Yes, the screen is smaller, but designers have responded by creating responsive page designs that flex and flow to adapt to different-sized viewports. Remember that contemporary smartphones have far better resolution than the desktop monitors all of us were using just a few years ago. The experience of becoming a mobile reader will help you understand the mobile reading and learning experience and will open up new ideas and possibilities for your own authoring.
2) Give students choices
For me, this is the biggest shift from an author perspective. Mobile readers can jump around from section to section, carving new pathways through our texts. They rarely read a chapter in linear order. For authors, this feels like a loss of control. We are used to obsessing over details of chapter outlines and structures to compose effective learning paths for our students. Designing for mobile feels like a loss of that flow and a fragmentation of our content.
Textbooks are designed, even in print, to be modular, so the shift to mobile is an evolution of that modularity. Authors know that teachers often remix chapter order and jump around to meet their own learning goals and needs. Writing for mobile accelerates this trend. The best advice I have been given recently is to think of each section of my text as a short podcast of about two to three minutes. What story can I tell about the content that will make a compelling point in a small space? Whether I actually narrate the text as audio or not (and I often do), thinking this way helps me to see short sections as empowering rather than limiting. If my students are only paying attention for a few minutes at a time, I had better give them something interesting for those minutes!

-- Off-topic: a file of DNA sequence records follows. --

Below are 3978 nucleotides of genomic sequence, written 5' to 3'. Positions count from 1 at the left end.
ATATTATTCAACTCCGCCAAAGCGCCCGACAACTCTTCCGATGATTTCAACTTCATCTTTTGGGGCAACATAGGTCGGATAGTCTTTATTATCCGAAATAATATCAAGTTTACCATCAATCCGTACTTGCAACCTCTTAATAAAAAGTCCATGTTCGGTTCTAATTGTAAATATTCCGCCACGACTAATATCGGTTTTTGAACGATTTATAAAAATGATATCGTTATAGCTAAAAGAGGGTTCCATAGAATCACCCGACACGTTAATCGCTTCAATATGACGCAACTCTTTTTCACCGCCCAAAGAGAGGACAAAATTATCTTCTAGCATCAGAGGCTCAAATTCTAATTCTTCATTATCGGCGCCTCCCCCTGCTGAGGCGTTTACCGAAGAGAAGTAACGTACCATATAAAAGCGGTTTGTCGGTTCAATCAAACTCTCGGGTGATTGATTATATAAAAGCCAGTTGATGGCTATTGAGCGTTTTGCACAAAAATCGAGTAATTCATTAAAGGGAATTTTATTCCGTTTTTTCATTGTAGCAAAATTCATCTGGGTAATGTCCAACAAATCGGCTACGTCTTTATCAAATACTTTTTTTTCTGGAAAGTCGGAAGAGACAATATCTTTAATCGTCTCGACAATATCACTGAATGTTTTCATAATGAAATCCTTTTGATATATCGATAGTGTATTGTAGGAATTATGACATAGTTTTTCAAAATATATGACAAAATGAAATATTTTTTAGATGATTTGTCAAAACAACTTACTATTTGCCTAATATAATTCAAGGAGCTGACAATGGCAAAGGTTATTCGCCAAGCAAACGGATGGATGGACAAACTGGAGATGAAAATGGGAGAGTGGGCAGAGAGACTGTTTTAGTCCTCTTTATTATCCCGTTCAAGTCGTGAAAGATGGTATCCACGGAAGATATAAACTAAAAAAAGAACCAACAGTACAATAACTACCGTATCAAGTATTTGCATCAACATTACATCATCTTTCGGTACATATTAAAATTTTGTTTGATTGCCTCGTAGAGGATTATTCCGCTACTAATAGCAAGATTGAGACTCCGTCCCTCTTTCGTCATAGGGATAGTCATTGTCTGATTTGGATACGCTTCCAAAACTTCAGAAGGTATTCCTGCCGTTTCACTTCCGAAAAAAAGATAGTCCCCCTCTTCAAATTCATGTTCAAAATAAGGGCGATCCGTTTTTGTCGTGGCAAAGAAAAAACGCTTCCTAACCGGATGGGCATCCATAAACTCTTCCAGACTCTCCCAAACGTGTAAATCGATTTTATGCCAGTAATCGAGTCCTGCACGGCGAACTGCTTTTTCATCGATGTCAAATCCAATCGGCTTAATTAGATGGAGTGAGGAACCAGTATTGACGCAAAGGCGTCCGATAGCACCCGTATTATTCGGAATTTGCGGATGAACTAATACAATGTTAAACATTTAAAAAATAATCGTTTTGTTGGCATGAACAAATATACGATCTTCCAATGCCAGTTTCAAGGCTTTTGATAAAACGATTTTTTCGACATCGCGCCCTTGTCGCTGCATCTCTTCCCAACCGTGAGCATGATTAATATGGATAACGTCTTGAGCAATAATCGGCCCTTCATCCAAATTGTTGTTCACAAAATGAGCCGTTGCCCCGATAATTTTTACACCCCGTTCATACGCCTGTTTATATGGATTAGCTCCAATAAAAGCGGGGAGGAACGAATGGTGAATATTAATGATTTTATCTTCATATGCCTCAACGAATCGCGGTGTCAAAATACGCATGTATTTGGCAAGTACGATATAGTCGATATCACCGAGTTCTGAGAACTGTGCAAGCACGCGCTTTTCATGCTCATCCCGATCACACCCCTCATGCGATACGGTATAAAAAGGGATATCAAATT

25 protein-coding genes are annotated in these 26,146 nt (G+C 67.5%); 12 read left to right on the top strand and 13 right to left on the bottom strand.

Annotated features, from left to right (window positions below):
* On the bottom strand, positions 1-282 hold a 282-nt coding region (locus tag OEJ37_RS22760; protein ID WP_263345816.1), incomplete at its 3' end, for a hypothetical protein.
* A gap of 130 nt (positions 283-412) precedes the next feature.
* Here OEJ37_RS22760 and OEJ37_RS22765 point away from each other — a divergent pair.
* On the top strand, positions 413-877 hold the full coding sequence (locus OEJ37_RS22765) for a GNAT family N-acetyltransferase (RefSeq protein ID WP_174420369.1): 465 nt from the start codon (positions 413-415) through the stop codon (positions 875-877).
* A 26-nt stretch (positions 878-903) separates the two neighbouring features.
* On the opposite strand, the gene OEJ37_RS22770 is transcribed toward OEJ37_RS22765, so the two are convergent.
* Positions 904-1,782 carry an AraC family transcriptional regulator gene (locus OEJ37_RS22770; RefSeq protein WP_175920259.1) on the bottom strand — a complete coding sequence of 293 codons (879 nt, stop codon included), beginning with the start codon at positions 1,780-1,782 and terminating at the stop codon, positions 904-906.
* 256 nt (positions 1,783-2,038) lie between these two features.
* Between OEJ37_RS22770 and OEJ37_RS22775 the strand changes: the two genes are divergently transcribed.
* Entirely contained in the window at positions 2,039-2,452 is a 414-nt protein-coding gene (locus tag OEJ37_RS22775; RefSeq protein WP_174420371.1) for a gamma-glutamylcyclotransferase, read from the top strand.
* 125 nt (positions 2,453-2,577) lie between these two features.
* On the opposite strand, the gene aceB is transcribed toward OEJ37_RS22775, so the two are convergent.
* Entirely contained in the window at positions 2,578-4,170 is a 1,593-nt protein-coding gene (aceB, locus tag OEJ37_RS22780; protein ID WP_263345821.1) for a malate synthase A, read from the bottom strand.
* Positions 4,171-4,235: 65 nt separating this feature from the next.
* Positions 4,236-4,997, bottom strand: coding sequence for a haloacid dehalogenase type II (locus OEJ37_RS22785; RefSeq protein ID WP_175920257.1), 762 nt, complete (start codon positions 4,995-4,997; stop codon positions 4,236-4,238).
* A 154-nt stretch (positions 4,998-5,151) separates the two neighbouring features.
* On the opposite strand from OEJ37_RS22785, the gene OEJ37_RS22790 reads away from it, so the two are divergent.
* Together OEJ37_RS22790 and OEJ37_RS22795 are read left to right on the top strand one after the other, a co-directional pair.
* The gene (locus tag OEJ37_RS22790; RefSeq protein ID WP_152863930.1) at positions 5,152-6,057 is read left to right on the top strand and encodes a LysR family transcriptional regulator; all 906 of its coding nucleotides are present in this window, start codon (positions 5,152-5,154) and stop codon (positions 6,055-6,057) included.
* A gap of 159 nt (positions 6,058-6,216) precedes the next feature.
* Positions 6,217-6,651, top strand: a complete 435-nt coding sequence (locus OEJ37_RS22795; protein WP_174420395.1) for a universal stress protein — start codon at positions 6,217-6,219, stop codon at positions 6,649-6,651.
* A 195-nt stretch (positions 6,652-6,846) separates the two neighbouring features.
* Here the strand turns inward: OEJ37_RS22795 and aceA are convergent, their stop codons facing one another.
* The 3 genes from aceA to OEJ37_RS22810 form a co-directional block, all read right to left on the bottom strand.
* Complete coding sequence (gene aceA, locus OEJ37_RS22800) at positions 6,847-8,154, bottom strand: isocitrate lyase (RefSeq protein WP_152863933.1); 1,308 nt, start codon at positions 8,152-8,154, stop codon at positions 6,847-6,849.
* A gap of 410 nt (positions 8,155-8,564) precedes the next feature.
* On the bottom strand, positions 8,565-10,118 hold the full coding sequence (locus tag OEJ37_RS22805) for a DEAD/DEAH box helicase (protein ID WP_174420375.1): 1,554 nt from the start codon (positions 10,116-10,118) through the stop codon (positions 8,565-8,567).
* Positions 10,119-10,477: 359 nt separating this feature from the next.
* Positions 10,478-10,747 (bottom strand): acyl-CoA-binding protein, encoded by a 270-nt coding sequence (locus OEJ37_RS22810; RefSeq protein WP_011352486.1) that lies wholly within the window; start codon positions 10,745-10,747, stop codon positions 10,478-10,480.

Writing content in short, modular chunks allows students to choose different pathways through the material. We can suggest a sequence that we find useful, and many students will read in that order. But we can provide alternate pathways as well: a student might focus on case studies and examples first, and then read theory and concept sections. Another student might jump to the end of the chapter and try out some of the activities and assignments to assess what she already knows about the topic. Because we do not control the order in which students may encounter parts of a text, we need to write them to be more self-contained. “In the previous section, we saw that…” may not work—because we don’t know which section the reader has come from.
3) Think multimodal
Mobile phones are multimedia powerhouses. As authors, we are not limited to text and static images. Multimodal learning takes advantage of the affordances of mobile devices to engage students more deeply than is possible on a printed page. As educational psychologist Richard Mayer reminds us, “People can learn more deeply from words and pictures than from words alone.”